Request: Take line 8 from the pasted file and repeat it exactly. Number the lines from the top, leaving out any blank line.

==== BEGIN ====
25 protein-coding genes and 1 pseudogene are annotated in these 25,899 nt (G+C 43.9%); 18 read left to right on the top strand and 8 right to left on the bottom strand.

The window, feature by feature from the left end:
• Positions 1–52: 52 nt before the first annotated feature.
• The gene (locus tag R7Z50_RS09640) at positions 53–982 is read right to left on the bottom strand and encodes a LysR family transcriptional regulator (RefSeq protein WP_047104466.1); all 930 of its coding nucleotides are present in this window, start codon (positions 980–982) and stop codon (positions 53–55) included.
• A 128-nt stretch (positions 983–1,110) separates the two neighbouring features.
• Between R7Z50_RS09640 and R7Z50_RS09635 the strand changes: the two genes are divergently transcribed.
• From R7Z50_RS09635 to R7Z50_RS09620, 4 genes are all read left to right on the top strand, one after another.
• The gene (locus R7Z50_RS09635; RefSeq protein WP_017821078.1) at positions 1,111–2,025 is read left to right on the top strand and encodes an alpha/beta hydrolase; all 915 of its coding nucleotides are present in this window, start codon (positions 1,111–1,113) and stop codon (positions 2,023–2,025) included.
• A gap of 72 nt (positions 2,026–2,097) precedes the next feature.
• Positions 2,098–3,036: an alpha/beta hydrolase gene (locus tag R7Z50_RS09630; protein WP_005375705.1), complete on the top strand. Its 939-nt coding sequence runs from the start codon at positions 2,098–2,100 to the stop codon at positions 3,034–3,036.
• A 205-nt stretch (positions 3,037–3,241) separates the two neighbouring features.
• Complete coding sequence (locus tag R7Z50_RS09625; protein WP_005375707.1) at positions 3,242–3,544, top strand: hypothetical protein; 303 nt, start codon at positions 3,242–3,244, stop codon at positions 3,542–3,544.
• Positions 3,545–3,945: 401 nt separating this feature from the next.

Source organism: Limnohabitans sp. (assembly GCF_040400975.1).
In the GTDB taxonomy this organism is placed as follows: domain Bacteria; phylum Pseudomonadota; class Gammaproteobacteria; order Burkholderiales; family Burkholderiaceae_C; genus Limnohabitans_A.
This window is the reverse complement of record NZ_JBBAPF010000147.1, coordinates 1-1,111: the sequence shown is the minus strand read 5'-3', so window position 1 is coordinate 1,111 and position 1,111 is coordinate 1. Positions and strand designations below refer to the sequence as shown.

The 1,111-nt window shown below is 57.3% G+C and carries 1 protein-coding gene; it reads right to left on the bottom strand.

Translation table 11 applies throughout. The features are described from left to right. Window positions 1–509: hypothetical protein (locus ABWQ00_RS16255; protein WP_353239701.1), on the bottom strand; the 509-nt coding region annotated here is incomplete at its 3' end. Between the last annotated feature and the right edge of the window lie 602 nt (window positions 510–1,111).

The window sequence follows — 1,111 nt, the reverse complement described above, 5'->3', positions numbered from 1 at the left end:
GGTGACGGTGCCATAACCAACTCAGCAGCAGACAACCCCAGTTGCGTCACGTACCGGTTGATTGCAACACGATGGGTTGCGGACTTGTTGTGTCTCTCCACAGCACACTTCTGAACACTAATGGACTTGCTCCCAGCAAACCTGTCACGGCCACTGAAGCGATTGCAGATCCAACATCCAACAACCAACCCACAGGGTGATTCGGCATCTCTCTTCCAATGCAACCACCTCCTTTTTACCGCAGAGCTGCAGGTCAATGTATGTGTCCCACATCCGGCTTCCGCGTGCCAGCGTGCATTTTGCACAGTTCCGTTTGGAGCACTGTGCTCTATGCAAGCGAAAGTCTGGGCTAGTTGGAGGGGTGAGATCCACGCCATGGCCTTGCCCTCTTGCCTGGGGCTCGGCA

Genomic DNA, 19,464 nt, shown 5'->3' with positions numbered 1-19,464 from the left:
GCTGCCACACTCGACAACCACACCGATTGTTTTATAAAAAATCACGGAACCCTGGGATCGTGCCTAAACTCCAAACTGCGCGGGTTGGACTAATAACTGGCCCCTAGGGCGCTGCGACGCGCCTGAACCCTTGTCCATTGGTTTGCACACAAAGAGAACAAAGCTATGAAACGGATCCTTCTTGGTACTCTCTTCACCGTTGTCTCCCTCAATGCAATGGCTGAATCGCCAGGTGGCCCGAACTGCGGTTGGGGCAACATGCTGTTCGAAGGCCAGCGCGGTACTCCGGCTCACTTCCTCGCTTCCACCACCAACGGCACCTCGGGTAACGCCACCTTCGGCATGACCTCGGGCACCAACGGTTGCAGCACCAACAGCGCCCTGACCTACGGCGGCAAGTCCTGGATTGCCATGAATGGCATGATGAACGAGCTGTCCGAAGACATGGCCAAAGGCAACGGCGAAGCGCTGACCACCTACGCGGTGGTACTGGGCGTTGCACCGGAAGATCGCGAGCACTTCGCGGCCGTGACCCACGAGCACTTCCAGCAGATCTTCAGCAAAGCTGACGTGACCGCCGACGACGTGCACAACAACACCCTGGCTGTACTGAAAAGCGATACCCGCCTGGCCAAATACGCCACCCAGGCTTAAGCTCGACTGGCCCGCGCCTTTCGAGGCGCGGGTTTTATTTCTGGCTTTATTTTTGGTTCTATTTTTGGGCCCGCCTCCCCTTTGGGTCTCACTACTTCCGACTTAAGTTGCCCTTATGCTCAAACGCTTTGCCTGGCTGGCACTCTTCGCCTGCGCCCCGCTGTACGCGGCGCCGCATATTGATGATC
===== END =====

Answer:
• The gene (locus R7Z50_RS09635; RefSeq protein WP_017821078.1) at positions 1,111–2,025 is read left to right on the top strand and encodes an alpha/beta hydrolase; all 915 of its coding nucleotides are present in this window, start codon (positions 1,111–1,113) and stop codon (positions 2,023–2,025) included.